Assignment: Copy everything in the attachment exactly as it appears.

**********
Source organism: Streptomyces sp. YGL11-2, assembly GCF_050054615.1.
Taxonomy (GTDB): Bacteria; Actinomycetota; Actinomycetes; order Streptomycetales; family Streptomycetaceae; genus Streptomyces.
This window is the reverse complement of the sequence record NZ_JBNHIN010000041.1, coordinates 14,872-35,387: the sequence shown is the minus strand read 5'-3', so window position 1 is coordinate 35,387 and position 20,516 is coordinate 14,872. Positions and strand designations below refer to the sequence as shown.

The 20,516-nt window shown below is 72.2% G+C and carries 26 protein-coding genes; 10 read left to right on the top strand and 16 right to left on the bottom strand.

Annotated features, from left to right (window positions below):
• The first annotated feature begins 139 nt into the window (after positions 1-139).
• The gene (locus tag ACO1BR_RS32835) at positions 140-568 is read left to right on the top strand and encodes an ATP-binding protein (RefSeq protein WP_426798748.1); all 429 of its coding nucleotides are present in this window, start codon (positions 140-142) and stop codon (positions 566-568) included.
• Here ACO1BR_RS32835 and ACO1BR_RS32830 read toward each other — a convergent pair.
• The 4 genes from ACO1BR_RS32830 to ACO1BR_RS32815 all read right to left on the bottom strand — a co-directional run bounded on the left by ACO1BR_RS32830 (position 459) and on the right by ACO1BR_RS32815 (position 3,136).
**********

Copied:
Source organism: Streptomyces sp. YGL11-2, assembly GCF_050054615.1.
Taxonomy (GTDB): Bacteria; Actinomycetota; Actinomycetes; order Streptomycetales; family Streptomycetaceae; genus Streptomyces.
This window is the reverse complement of the sequence record NZ_JBNHIN010000041.1, coordinates 14,872-35,387: the sequence shown is the minus strand read 5'-3', so window position 1 is coordinate 35,387 and position 20,516 is coordinate 14,872. Positions and strand designations below refer to the sequence as shown.

The 20,516-nt window shown below is 72.2% G+C and carries 26 protein-coding genes; 10 read left to right on the top strand and 16 right to left on the bottom strand.

Annotated features, from left to right (window positions below):
• The first annotated feature begins 139 nt into the window (after positions 1-139).
• The gene (locus tag ACO1BR_RS32835) at positions 140-568 is read left to right on the top strand and encodes an ATP-binding protein (RefSeq protein WP_426798748.1); all 429 of its coding nucleotides are present in this window, start codon (positions 140-142) and stop codon (positions 566-568) included.
• Here ACO1BR_RS32835 and ACO1BR_RS32830 read toward each other — a convergent pair.
• The 4 genes from ACO1BR_RS32830 to ACO1BR_RS32815 all read right to left on the bottom strand — a co-directional run bounded on the left by ACO1BR_RS32830 (position 459) and on the right by ACO1BR_RS32815 (position 3,136).